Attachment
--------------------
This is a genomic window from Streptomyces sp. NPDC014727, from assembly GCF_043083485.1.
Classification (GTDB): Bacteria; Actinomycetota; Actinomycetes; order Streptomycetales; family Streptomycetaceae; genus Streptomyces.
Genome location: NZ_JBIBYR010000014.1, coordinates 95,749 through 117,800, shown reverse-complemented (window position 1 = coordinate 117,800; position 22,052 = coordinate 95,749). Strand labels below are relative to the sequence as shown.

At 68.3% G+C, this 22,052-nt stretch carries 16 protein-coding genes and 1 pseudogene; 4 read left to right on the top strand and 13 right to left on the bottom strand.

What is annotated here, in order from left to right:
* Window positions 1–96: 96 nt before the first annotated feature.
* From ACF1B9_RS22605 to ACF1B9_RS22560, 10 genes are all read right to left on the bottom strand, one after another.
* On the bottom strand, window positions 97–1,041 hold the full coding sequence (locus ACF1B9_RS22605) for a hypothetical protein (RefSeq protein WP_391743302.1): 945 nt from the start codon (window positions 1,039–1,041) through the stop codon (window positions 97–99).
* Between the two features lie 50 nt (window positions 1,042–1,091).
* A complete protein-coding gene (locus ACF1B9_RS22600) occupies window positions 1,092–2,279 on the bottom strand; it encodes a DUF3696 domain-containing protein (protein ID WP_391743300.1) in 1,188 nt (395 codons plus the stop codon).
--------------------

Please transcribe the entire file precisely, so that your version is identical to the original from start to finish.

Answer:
This is a genomic window from Streptomyces sp. NPDC014727, from assembly GCF_043083485.1.
Classification (GTDB): Bacteria; Actinomycetota; Actinomycetes; order Streptomycetales; family Streptomycetaceae; genus Streptomyces.
Genome location: NZ_JBIBYR010000014.1, coordinates 95,749 through 117,800, shown reverse-complemented (window position 1 = coordinate 117,800; position 22,052 = coordinate 95,749). Strand labels below are relative to the sequence as shown.

At 68.3% G+C, this 22,052-nt stretch carries 16 protein-coding genes and 1 pseudogene; 4 read left to right on the top strand and 13 right to left on the bottom strand.

What is annotated here, in order from left to right:
* Window positions 1–96: 96 nt before the first annotated feature.
* From ACF1B9_RS22605 to ACF1B9_RS22560, 10 genes are all read right to left on the bottom strand, one after another.
* On the bottom strand, window positions 97–1,041 hold the full coding sequence (locus ACF1B9_RS22605) for a hypothetical protein (RefSeq protein WP_391743302.1): 945 nt from the start codon (window positions 1,039–1,041) through the stop codon (window positions 97–99).
* Between the two features lie 50 nt (window positions 1,042–1,091).
* A complete protein-coding gene (locus ACF1B9_RS22600) occupies window positions 1,092–2,279 on the bottom strand; it encodes a DUF3696 domain-containing protein (protein ID WP_391743300.1) in 1,188 nt (395 codons plus the stop codon).